Following Distance

I considered carefully what should be the first entry in this blog. I didn’t want to make things too difficult to start with, so I’m going to start with one of the most fundamental safety tips – following distance.

Good motorcycle roadcraft (you will hear me refer to this phrase often) dictates that you always ride so that you can stop in the distance you can see to be clear.

 

 

 

What dictates the distance you can see to be clear?
Well, the obvious one is the vehicles in front of you, but there are many other things that can affect how much of the road ahead you can see. Here are some of them:

  • Curves in the road.
  • Hills.
  • Weather.
  • Your own eyesight.
  •  Foliage (bushes, trees, etc…)

So, how much distance do I need to leave?
This varies due to a lot of circumstances. Different scooters will have various optimum stopping distances due to variations in braking efficiencies. This will also vary according to how well you know your scooter, how efficiently you can bring your scoot to a stop, and your braking techniques (more on this in an upcoming blog).

It is important to know and practise stopping on your own scooter.

However, here is a very useful tip for monitoring your following distance: At any given speed, a good rule of thumb is to leave two second’s space between the vehicle in front, and you – the Two Second Rule.

Here’s how it works: As you are following other vehicles, take note of a landmark that the vehicle in front passes. This can be a tree, a traffic cone, anything that you can reliably see when that vehicle passes it.
As soon as the vehicle in front passes that marker, start saying to yourself: “Only a fool breaks the two second rule.”
You should not pass that marker until you have finished saying that mantra to yourself. Don’t rush. Don’t see the marker coming towards you too quickly and hurriedly finish the sentence. Say it at a normal, conversational pace.

Using this simple rule of thumb, you will find that you are allowing a good distance between yourself, and the vehicle in front.

Does this change when it is raining, or the roads are wet?
Most definitely! You should allow double the following distance when the roads are wet. Simply say “Only a fool break the two second rule” twice, and you should not pass the marker until you have finished.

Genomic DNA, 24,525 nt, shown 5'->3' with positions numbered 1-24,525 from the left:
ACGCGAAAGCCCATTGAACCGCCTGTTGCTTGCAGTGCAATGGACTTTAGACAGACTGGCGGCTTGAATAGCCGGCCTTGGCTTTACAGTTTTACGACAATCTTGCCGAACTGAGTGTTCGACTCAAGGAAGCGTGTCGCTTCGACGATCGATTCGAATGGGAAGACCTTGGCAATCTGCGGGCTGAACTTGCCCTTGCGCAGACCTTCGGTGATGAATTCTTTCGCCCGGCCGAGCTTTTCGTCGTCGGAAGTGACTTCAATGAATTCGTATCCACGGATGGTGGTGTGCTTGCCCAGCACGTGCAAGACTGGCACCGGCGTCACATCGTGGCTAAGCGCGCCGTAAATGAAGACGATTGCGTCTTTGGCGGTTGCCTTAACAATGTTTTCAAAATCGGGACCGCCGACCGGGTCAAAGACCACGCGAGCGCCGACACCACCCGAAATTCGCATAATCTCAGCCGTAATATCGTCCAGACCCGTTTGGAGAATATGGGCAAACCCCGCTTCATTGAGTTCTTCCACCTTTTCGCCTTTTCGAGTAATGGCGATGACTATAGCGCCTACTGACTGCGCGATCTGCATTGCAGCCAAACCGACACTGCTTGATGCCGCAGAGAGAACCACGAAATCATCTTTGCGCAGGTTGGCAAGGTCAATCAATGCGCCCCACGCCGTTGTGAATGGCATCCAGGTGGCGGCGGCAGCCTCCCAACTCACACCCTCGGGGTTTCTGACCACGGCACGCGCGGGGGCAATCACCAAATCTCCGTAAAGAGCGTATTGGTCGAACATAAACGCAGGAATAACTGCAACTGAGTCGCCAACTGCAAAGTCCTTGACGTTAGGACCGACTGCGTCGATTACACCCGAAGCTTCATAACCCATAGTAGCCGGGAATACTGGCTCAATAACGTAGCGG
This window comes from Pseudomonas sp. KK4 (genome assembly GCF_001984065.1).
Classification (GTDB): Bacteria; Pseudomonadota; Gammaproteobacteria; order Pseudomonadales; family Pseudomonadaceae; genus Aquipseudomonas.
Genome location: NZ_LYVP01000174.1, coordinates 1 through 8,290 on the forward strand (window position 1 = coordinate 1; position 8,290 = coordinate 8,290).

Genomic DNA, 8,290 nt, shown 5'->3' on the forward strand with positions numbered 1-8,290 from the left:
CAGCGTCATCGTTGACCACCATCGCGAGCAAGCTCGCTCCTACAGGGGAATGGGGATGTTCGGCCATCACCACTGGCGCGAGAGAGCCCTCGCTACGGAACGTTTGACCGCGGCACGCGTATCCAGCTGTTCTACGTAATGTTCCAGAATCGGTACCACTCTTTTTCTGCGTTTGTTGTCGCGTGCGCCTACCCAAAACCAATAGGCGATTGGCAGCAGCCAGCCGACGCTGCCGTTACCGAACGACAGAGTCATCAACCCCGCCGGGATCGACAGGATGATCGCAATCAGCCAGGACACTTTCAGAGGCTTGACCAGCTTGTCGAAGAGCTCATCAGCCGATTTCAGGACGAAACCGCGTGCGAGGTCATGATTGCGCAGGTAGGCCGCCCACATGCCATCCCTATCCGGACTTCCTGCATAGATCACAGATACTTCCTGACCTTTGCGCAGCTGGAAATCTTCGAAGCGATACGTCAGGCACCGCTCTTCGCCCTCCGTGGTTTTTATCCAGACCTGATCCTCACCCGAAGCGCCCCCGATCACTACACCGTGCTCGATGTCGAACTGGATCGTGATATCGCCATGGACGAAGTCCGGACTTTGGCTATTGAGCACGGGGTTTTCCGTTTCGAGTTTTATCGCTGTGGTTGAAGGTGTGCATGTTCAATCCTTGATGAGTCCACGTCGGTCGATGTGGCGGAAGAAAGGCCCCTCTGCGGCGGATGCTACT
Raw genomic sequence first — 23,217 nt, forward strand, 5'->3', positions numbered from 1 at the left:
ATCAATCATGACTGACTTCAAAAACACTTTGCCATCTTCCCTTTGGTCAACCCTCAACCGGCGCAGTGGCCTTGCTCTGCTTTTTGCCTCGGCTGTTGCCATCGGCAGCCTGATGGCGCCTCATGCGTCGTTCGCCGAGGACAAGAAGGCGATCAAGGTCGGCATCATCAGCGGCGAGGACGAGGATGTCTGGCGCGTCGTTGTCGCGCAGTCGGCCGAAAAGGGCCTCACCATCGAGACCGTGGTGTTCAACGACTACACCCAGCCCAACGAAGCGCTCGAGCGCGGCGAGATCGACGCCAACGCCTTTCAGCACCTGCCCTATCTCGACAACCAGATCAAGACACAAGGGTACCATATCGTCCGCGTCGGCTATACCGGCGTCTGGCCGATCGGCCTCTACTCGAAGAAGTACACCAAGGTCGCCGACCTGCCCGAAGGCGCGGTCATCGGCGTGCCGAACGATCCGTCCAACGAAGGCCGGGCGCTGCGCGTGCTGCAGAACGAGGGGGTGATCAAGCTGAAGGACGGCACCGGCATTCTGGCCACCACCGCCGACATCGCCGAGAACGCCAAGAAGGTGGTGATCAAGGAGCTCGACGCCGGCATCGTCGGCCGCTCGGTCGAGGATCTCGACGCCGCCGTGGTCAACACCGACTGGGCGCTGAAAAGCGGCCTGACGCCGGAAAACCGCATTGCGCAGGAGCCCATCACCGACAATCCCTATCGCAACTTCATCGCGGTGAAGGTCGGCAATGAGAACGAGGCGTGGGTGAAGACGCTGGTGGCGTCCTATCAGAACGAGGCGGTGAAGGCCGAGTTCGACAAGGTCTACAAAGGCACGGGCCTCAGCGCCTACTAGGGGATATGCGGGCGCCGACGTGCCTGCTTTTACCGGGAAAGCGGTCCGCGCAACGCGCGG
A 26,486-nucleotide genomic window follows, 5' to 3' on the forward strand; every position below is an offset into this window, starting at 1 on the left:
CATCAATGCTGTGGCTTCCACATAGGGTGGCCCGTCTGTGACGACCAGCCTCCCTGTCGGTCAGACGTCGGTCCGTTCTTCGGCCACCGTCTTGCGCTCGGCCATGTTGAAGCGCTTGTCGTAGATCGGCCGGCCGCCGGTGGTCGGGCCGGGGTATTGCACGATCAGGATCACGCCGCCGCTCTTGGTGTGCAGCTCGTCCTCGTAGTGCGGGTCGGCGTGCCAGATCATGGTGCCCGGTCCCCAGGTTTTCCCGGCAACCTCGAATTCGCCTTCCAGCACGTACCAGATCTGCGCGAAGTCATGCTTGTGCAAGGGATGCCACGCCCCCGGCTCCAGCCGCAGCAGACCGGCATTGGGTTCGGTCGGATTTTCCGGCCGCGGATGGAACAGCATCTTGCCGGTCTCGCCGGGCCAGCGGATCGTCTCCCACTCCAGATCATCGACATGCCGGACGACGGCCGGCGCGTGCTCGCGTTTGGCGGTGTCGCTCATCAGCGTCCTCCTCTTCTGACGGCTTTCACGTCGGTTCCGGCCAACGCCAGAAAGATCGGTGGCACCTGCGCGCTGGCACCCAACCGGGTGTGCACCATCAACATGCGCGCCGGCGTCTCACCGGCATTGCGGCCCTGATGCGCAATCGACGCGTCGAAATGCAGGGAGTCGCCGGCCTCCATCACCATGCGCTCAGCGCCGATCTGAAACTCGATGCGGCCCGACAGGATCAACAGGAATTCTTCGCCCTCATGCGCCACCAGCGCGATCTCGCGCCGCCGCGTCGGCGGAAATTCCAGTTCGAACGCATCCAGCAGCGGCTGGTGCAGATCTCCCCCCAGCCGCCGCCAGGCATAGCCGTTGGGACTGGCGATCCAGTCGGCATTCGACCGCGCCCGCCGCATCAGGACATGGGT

After a time of doing this, you will find that you will naturally start allowing a good following distance, and just an occasional check will confirm that you are.

The advantages to allowing a safe following distance are huge. The obvious one is that if the vehicle in front stops quickly, you will be able to safely stop with ease before your scooter becomes a very expensive ornament for the vehicle in front. Some of the not-so-obvious advantages include:

  • You will get a much better view of what is happening up ahead. An experienced, safe rider is mostly taking notice of what is happening two, three or more vehicles ahead (more on observation in a later post).
  • You will stand more of a chance of avoiding the scourge of a scooterist’s existence – the road alligator. These can be particularly nasty for a scooter rider because of the smaller wheels that a scooter often has.
  • If you are planning a passing manoeuvre (again, the subject of a later post), you will be able to glean much more information, and so be able to better plan that pass.
  • If you have following vehicles, you will be in a better position to control your braking so that you don’t become an expensive ornament on the front of that vehicle!

So, as you are riding the next time you are out, try the two second rule. It may save your life!

Remember: Only a fool breaks the two second rule!

Scoot Safely!


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2 thoughts on “Following Distance

  1. Just got my rocketa 250t2 today! I’m reading up before riding her. Thank you for posting such useful information. I was so excited before I got her. Now fear is setting in. Might be I’m a 33 year old mother of 4. Keep the post coming!

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